Amazon (NASDAQ: AMZN) has crushed many retailers in recent years, but it repeatedly failed to loosen Etsy‘s (NASDAQ: ETSY) grip on the handmade goods market. Amazon challenged Etsy with its Handmade marketplace in 2015, but Etsy’s first-mover’s advantage, easier sign-up process, lower commissions, and relaxed rules regarding mailing lists and promotions held Amazon at bay.
Amazon owns a much larger e-commerce platform than Etsy, and its higher-margin AWS (Amazon Web Services) cloud platform subsidizes the growth of its lower-margin marketplaces. That virtuous cycle lifted its stock nearly 470% over the past five years.
Etsy’s stock rose about 330% during the same period as it expanded its base of buyers and sellers in Amazon’s shadow. Etsy isn’t boosting its profits with a secondary cloud business like Amazon, but it also isn’t shackled to a lower-margin fulfillment network. Instead, Etsy is merely a listing platform that connects artisans to customers — and it asks merchants to fulfill their own orders.
Image source: Getty Images.
Amazon and Etsy’s businesses are fundamentally different, but both e-commerce stocks are outperforming the broader market. Is either stock worth buying after their multibagger returns?
How fast is Amazon growing?
Amazon’s revenue and earnings rose 20% and 14%, respectively, in 2019. Its revenue in the first quarter, which bore the impact of COVID-19, grew 26% annually as homebound shoppers purchased more products online. The growing use of cloud and streaming services throughout the crisis also boosted its AWS revenue, which rose 33% annually and outpaced the growth of its North American and International businesses.
However, Amazon’s EPS fell 29% as the costs of dealing with COVID-19 squeezed its operating margin. It spent over $600 million battling COVID-19 with investments in safety equipment, tests, and training for employees during the first quarter, and it expects that figure to surge past $4 billion in the second quarter.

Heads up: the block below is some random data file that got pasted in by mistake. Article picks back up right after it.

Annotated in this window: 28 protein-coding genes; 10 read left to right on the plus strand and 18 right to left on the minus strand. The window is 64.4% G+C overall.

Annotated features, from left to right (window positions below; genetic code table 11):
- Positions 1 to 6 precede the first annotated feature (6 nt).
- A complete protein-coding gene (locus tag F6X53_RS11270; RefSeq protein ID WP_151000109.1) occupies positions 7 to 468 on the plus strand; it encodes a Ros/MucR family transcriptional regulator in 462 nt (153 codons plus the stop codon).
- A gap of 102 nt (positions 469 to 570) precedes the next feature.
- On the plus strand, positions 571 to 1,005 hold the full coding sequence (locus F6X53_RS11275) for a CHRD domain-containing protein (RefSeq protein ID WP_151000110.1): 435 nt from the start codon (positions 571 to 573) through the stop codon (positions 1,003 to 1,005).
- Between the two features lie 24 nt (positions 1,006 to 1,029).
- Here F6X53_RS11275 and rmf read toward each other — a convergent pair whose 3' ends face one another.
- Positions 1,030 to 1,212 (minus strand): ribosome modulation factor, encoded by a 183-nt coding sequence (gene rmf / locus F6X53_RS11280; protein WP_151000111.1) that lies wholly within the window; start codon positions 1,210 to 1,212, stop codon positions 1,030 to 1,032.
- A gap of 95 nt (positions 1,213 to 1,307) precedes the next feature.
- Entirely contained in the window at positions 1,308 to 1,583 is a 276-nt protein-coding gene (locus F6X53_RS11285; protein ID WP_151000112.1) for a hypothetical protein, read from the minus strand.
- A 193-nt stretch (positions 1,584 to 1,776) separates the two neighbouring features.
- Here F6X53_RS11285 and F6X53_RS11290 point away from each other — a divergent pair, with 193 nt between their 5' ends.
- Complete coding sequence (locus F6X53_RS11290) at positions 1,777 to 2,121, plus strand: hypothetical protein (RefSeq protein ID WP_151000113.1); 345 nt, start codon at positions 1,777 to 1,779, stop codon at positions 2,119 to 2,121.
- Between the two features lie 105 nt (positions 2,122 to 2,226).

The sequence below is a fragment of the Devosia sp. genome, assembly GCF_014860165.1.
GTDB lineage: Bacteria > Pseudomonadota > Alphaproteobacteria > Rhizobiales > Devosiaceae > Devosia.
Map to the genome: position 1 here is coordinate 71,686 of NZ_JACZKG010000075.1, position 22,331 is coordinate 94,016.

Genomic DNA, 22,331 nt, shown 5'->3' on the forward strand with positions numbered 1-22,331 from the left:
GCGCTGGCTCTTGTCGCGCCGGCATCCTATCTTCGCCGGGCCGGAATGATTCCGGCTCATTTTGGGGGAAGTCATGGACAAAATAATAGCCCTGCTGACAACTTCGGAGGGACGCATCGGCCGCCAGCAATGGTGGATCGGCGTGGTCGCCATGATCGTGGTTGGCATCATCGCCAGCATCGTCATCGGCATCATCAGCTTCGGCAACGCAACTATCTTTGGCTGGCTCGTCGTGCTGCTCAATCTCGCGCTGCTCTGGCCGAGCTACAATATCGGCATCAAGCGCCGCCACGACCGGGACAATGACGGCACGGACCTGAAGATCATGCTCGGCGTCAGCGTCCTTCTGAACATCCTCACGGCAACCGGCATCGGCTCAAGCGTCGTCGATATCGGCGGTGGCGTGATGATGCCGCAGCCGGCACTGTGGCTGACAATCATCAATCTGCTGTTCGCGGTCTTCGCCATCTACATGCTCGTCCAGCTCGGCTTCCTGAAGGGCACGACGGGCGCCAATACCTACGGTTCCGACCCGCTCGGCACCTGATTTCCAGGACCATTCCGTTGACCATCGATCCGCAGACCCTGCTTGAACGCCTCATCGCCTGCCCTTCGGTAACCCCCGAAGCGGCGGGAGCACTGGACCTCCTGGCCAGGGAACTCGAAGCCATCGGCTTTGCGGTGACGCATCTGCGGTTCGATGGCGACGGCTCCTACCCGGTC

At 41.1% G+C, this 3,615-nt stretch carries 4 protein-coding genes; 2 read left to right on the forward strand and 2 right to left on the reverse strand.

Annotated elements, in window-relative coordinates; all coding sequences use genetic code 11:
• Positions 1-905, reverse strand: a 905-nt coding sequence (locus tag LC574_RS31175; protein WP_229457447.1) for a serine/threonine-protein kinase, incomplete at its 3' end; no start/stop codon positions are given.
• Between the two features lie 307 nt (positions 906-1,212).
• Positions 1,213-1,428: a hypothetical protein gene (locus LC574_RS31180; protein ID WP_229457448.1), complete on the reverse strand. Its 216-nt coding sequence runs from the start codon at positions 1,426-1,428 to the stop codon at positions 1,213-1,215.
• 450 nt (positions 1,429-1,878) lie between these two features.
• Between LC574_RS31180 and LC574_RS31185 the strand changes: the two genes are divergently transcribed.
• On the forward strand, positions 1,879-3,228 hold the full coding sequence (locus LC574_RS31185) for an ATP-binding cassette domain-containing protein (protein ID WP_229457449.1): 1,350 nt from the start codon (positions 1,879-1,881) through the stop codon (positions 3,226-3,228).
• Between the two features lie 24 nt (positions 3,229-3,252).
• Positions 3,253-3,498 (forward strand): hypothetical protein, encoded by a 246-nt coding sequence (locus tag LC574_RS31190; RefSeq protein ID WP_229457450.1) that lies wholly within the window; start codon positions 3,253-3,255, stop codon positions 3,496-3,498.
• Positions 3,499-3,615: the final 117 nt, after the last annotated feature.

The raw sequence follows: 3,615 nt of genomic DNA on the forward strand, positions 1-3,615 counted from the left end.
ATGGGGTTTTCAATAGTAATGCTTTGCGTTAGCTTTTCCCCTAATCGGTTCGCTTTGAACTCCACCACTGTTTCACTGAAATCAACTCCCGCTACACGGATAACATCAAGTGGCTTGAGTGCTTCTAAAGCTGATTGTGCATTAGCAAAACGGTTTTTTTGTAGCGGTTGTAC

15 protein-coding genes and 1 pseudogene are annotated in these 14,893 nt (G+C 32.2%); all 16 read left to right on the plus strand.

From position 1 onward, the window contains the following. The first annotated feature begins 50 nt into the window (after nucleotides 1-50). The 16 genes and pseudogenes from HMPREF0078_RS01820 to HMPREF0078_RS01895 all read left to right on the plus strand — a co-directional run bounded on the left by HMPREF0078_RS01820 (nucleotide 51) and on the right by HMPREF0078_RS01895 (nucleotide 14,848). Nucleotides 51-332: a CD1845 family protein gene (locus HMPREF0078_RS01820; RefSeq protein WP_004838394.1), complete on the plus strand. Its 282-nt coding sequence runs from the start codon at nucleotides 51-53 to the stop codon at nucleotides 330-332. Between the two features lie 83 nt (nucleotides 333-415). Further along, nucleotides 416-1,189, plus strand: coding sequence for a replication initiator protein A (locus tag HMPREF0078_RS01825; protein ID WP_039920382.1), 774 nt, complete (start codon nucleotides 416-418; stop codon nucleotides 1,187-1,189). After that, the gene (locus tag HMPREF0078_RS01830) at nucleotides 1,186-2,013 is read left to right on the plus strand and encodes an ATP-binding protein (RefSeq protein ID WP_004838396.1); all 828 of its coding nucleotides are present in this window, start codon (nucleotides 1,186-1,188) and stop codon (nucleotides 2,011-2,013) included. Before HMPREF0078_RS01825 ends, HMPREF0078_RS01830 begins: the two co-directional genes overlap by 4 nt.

Amazon expects its revenue to rise 18%-28% annually in the second quarter, but for the midpoint of its operating profit to merely break even on higher COVID-19 costs, which will likely result in a net loss. Amazon didn’t provide an outlook for the full year, but analysts expect its revenue to rise 22% and for its earnings to dip 6%.
How fast is Etsy growing?
Etsy’s revenue and earnings rose 36% and 25%, respectively, last year. Its revenue grew another 35% annually in the first quarter, but its net income tumbled 60% due to its acquisition of the musical instruments marketplace Reverb, currency headwinds, and a deceleration in marketplace orders as COVID-19 shut down businesses in March. But its adjusted EBITDA, which excludes most of those one-time expenses, grew 10%.
Image source: Getty Images.
Etsy’s outlook for the rest of the year is volatile. The growth of its handmade marketplace is slowing down, but Reverb became a primary retail channel for musical instruments as brick-and-mortar stores temporarily shut down. Etsy expects Reverb’s growth spurt to boost its revenue 70%-90% annually in the second quarter.
That momentum won’t last for very long, since Etsy will lap the acquisition of Reverb in the third quarter just as other musical instrument retailers reopen. Etsy didn’t provide any guidance for the full year, but Wall Street expects its revenue to rise 20% and for its EPS to tumble 45%. However, Etsy’s adjusted EBITDA margin expanded sequentially in the first quarter after it consolidated Reverb’s financials — so its core business remains resilient.
Does either stock deserve a premium valuation?
Amazon and Etsy both trade at about 100 times forward earnings. The bulls will claim Amazon’s dominance of the e-commerce and cloud markets, and Etsy’s defensible niche in handmade goods, justify those premium valuations.
The bears will note Amazon’s e-commerce business faces stiff competition from Walmart and Target, that AWS is growing at a slower clip than Microsoft‘s Azure, and that it remains a popular punching bag for politicians and regulators. As for Etsy, the bears will claim that a pandemic-induced recession could cripple sellers by reducing consumer demand for handmade gifts.
COVID-19 is causing a lot of visibility issues, but I believe both stocks will recover quickly after the pandemic passes. If I had to choose one stock over the other, I’d stick with Amazon, since it has a better-diversified business, a more expansive ecosystem with over 150 million Prime subscribers, and and a wider moat than Etsy. Those strengths offset Amazon’s temporary weaknesses, and indicate its stock will head higher over the long term.
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John Mackey, CEO of Whole Foods Market, an Amazon subsidiary, is a member of The Motley Fool’s board of directors. Teresa Kersten, an employee of LinkedIn, a Microsoft subsidiary, is a member of The Motley Fool’s board of directors. Leo Sun owns shares of Amazon. The Motley Fool owns shares of and recommends Amazon, Etsy, and Microsoft and recommends the following options: long January 2021 $85 calls on Microsoft, short January 2021 $115 calls on Microsoft, short January 2022 $1940 calls on Amazon, and long January 2022 $1920 calls on Amazon. The Motley Fool has a disclosure policy.
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